Review–Branagh’s Orient Express a faithful, exciting remake full of genre greats

Review by C.J. Bunce

Many have asked:  Why make another Agatha Christie’s Murder on the Orient Express?  You could just as easily ask: Why adapt another Shakespeare play?  Or Why make another Sherlock Holmes series?  When your story is great, and becomes as classic as Agatha Christie’s famous, timeless 1934 novel, it’s sort of the point of cinema, isn’t it?  From an actor standpoint, being in one of the film versions of Murder on the Orient Express, and portraying such iconic roles, is something like being cast as King Lear.  And who better than Kenneth Branagh to inject his own vision of the story into a new snapshot of acting greats for a new era of audience members?  Of Branagh’s twenty directorial pursuits, you must go back to the early era of Dead Again and Peter’s Friends to find Branagh not serving as puppetmaster of someone else’s well-known world, whether it’s Shakespeare in Henry V, Much Ado About Nothing, Hamlet (and the list goes on), or adaptations of Mary Shelley’s Frankenstein, Marvel Comics’ Thor, Mozart’s The Magic Flute, Tom Clancy’s Jack Ryan, Branagh is the king of directing adaptations and remakes.  Add Murder on the Orient Express to that list, a faithful adaptation of the book, stylishly filmed with lavish, sweeping sets and landscapes courtesy of cinematographer Haris Zambarloukos, Branagh’s choice cameraman on four of his past films.

The year’s casting award goes to Lucy Bevan for bring filmgoers back to the age of the all-star cast, where you’d look to 1970s disaster movies (Airport ’76, Towering Inferno, Earthquake) or the odd comedy (think It’s a Mad, Mad, Mad, Mad, Mad World) for a pantheon of stars like that found in Orient Express.  Branagh as Hercule Poirot sports that classic era moustache with confidence (Christie herself called Poirot’s moustache “magnificent” and “immense”) and he adds his own quirks and humor to Christie’s legendary greatest detective, providing a new twist on the Holmes/Monk/House, M.D. frustrated genius detective archetype.  So many of the cast members appear every bit like Golden Age film stars here, including Branagh, Johnny Depp, Michelle Pfeiffer, Josh Gad, Daisy Ridley, Willem Dafoe, Judi Dench, Penélope Cruz, Derek Jacobi, and Leslie Odom, Jr., with a particularly engaging performance by Tom Bateman as Poirot’s friend Bouc, in what will no doubt be seen as a great breakout role for the actor.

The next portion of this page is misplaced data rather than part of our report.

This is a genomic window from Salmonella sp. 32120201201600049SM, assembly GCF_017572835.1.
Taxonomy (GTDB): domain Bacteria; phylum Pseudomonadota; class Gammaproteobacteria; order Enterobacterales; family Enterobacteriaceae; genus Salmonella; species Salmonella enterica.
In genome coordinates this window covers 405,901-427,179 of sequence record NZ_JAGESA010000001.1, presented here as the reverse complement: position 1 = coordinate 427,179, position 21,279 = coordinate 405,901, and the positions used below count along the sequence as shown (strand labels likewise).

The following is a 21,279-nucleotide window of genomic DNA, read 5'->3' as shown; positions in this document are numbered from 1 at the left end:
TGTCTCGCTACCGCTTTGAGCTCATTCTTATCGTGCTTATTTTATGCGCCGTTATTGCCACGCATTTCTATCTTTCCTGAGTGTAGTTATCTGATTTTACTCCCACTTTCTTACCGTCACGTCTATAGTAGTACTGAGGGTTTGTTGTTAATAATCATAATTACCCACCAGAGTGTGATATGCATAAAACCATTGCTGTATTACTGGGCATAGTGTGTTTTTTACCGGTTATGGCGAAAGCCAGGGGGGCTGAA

The film will be best for those unfamiliar with the story.  A famous detective receives a message requiring him to squeeze onto a full train at the last minute with a little more than a dozen passengers aboard.  When one passenger who fears for his life and requests assistance from the detective winds up dead in a brutal, bloody murder, the whodunit begins.  Once a snowy avalanche blocks the path of the train, the game is afoot as the delay provides enough time for Detective Poirot to begin interviewing the passengers.  The mystery is laid out with several clues, including just enough to allow the viewer to figure out who killed the victim if he/she is paying close attention.  And Branagh stages the investigation like a game of Clue/Cluedo–including overhead angles that at times make the viewer feel like Murder on the Orient Express is indeed a virtual reality version of the board game.  We know the murder weapons and the location, but who is responsible for the death and why?

Ten times Branagh has directed himself on film, and these roles and his dozens of other major roles continue to prove how engaging and versatile he is as a performer.  Depp continues to expand his catalog of varied roles as the greatest actor of his generation, here conjuring Clark Gable or Humphrey Bogart as a suave and self-possessed businessman.  Michelle Pfeiffer delivers what may be her best performance of all, as does Willem Dafoe as a multi-layered passenger.  And Daisy Ridley shows her potential as a star with a long, promising career ahead.  Race becomes a relevant topic to the investigation in this new screen story, and Branagh should be commended for diversifying the story a bit, swapping in Leslie Odom, Jr., Penélope Cruz, and Manuel Garcia-Rulfo for traditionally Anglo roles.

The opening ten minutes is pristine, an introduction to Branagh’s Poirot that telegraphs what we can expect from this both classic and newly-minted update to a well-known master sleuth.  The resolution and reveal is satisfying, as is each step of the way.  Depending on the attitude’s of next year’s Academy, add Murder on the Orient Express to the list of Oscar contenders.  This would be an easy decision were there a “best ensemble” Oscar.  Long-time Branagh collaborator Patrick Doyle hits all the right notes with his musical score, and Branagh wrote a song sung by Pfeiffer in the closing credits, which could also yield a nomination for each.  I also must give a high-five for the chutzpah of Branagh to indulge himself with an homage to Leonardo da Vinci toward the film’s end.  And Branagh’s use of windows with shifting glares and reflections adds a stunning Edward Hopper feel to many scenes.

A true movie lover’s movie, Kenneth Branagh’s Murder on the Orient Express is in theaters now.  The possibility of a sequel is hinted at in the film, so hopefully audiences will approve this one at the box office so we have a chance to see what Branagh has up his sleeve for us next.




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